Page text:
*Click here to go back to the beginning of the countdown*
*Click here to go back to #15*
*Click here to go back to #10*
Those who checked out my PRhyme review on CulturedVultures.com knew this was coming. DJ Premier is considered by most to be an all-time hip-hop legend, and Royce Da 5’9″ is one of my personal favourite emcees. While Royce has never worked with just one producer for an entire album, this is the first time DJ Premier is producing an album for one artist since Gang Starr retired (R.I.P. Guru). The concept for this album was to get a master, sample-based beat-maker (and who better than Premo?) to produce an entire album by sampling only one artist: Adrian Younge. Adrian Younge is a great producer/composer in his own right; he has produced recent hip-hop albums for Ghostface Killah and Souls of Mischief using live instrumentation, and also scored the film Black Dynamite. Seeing Premo sample only one artist for an entire album would be interesting, as he hasn’t done anything like this before.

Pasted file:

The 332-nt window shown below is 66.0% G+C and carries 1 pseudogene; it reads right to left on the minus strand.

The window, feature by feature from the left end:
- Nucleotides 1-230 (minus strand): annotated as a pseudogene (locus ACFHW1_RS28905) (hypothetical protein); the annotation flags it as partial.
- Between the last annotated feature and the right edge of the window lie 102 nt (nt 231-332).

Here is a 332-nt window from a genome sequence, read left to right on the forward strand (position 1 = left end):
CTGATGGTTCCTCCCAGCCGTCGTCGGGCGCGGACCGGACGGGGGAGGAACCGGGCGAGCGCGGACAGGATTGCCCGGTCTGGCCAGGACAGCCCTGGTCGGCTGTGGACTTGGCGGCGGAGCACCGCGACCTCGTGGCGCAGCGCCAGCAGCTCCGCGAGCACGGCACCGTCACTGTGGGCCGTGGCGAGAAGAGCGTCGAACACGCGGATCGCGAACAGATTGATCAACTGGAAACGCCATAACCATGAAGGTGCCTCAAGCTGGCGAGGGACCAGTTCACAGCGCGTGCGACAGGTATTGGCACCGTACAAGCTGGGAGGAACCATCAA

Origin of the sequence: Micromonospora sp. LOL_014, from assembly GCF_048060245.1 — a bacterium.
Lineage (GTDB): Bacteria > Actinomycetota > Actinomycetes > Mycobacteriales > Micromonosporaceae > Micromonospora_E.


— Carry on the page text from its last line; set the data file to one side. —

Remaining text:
I already broke down how the album flows from beginning to end in my CulturedVultures review, so I won’t do the same here. I will say Royce starts things off really deep and relatable on the first couple songs. Lyrics like “I needed to be inebriated to prevent me from getting shy” hit home for me especially; I feel like I could be rapping that line (this happens often when I listen to Royce). The wordplay and punchlines get kind of hilarious on “You Should Know” and “Courtesy”, but I got that real “holy sh**!!!” reaction when the beat changed for the first time on “Wishin”. While Royce being two years sober gives him more maturity, he shows that he can still attack a track with aggression regardless of his alcohol intake.
Overall, this album is as great as expected, although both Royce and Preem stepped outside of their comfort zones in order to make it sound different from most fans’ expectations. Royce has all the technical abilities you want in an emcee, from the lyricism to the vocal delivery, but I also find his personality and sense of humour especially relatable. The way he raps about reaching his prime by making himself a better man and also putting in hard work makes PRhyme possibly his most relatable work yet. Its short length (only 35 minutes) also leaves very little room for filler, and having one producer makes it flow beautifully from front to back. With both artists routinely putting out great music over the years, changing their approach made things interesting, and I look forward to seeing where they take things next.
My Grade: A+
Remember to check back here tomorrow to see which album came in at #1 on the countdown!
2 Comments Add yours